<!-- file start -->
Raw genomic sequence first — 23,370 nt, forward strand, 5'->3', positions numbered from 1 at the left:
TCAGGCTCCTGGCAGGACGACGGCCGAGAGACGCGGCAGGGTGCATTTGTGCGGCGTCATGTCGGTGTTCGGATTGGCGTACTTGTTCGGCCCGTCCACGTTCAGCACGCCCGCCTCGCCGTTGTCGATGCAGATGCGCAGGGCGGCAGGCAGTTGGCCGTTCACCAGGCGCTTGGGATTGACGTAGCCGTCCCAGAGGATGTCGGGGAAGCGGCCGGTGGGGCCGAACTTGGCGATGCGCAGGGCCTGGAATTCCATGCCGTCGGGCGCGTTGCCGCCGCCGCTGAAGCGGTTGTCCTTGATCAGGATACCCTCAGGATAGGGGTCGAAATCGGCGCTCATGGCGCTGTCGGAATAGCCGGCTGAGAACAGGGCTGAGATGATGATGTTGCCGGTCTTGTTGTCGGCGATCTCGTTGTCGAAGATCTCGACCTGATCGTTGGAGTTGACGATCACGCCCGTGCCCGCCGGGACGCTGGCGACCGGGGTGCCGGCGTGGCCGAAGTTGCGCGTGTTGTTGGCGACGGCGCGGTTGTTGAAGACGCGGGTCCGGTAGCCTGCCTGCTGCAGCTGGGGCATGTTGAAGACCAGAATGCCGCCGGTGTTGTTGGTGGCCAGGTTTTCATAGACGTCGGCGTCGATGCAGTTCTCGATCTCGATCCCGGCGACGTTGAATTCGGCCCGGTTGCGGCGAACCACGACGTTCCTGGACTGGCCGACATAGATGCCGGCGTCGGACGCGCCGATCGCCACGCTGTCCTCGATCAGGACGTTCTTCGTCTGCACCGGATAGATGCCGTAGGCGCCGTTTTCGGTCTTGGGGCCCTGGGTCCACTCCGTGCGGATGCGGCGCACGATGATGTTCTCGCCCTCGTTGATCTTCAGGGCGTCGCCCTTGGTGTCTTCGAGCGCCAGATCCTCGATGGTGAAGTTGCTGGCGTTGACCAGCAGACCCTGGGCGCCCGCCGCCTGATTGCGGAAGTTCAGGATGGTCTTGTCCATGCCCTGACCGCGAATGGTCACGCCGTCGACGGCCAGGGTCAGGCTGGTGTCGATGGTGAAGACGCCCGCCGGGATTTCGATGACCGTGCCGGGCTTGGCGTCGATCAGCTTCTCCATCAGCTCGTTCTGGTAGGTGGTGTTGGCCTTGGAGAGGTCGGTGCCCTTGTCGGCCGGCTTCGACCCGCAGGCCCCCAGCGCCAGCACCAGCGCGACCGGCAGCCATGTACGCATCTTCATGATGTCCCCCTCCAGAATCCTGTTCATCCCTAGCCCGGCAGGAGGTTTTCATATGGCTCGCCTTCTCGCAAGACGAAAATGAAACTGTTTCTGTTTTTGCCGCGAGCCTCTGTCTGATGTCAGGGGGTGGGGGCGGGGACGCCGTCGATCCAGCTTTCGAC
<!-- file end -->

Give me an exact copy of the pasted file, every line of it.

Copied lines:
Raw genomic sequence first — 23,370 nt, forward strand, 5'->3', positions numbered from 1 at the left:
TCAGGCTCCTGGCAGGACGACGGCCGAGAGACGCGGCAGGGTGCATTTGTGCGGCGTCATGTCGGTGTTCGGATTGGCGTACTTGTTCGGCCCGTCCACGTTCAGCACGCCCGCCTCGCCGTTGTCGATGCAGATGCGCAGGGCGGCAGGCAGTTGGCCGTTCACCAGGCGCTTGGGATTGACGTAGCCGTCCCAGAGGATGTCGGGGAAGCGGCCGGTGGGGCCGAACTTGGCGATGCGCAGGGCCTGGAATTCCATGCCGTCGGGCGCGTTGCCGCCGCCGCTGAAGCGGTTGTCCTTGATCAGGATACCCTCAGGATAGGGGTCGAAATCGGCGCTCATGGCGCTGTCGGAATAGCCGGCTGAGAACAGGGCTGAGATGATGATGTTGCCGGTCTTGTTGTCGGCGATCTCGTTGTCGAAGATCTCGACCTGATCGTTGGAGTTGACGATCACGCCCGTGCCCGCCGGGACGCTGGCGACCGGGGTGCCGGCGTGGCCGAAGTTGCGCGTGTTGTTGGCGACGGCGCGGTTGTTGAAGACGCGGGTCCGGTAGCCTGCCTGCTGCAGCTGGGGCATGTTGAAGACCAGAATGCCGCCGGTGTTGTTGGTGGCCAGGTTTTCATAGACGTCGGCGTCGATGCAGTTCTCGATCTCGATCCCGGCGACGTTGAATTCGGCCCGGTTGCGGCGAACCACGACGTTCCTGGACTGGCCGACATAGATGCCGGCGTCGGACGCGCCGATCGCCACGCTGTCCTCGATCAGGACGTTCTTCGTCTGCACCGGATAGATGCCGTAGGCGCCGTTTTCGGTCTTGGGGCCCTGGGTCCACTCCGTGCGGATGCGGCGCACGATGATGTTCTCGCCCTCGTTGATCTTCAGGGCGTCGCCCTTGGTGTCTTCGAGCGCCAGATCCTCGATGGTGAAGTTGCTGGCGTTGACCAGCAGACCCTGGGCGCCCGCCGCCTGATTGCGGAAGTTCAGGATGGTCTTGTCCATGCCCTGACCGCGAATGGTCACGCCGTCGACGGCCAGGGTCAGGCTGGTGTCGATGGTGAAGACGCCCGCCGGGATTTCGATGACCGTGCCGGGCTTGGCGTCGATCAGCTTCTCCATCAGCTCGTTCTGGTAGGTGGTGTTGGCCTTGGAGAGGTCGGTGCCCTTGTCGGCCGGCTTCGACCCGCAGGCCCCCAGCGCCAGCACCAGCGCGACCGGCAGCCATGTACGCATCTTCATGATGTCCCCCTCCAGAATCCTGTTCATCCCTAGCCCGGCAGGAGGTTTTCATATGGCTCGCCTTCTCGCAAGACGAAAATGAAACTGTTTCTGTTTTTGCCGCGAGCCTCTGTCTGATGTCAGGGGGTGGGGGCGGGGACGCCGTCGATCCAGCTTTCGAC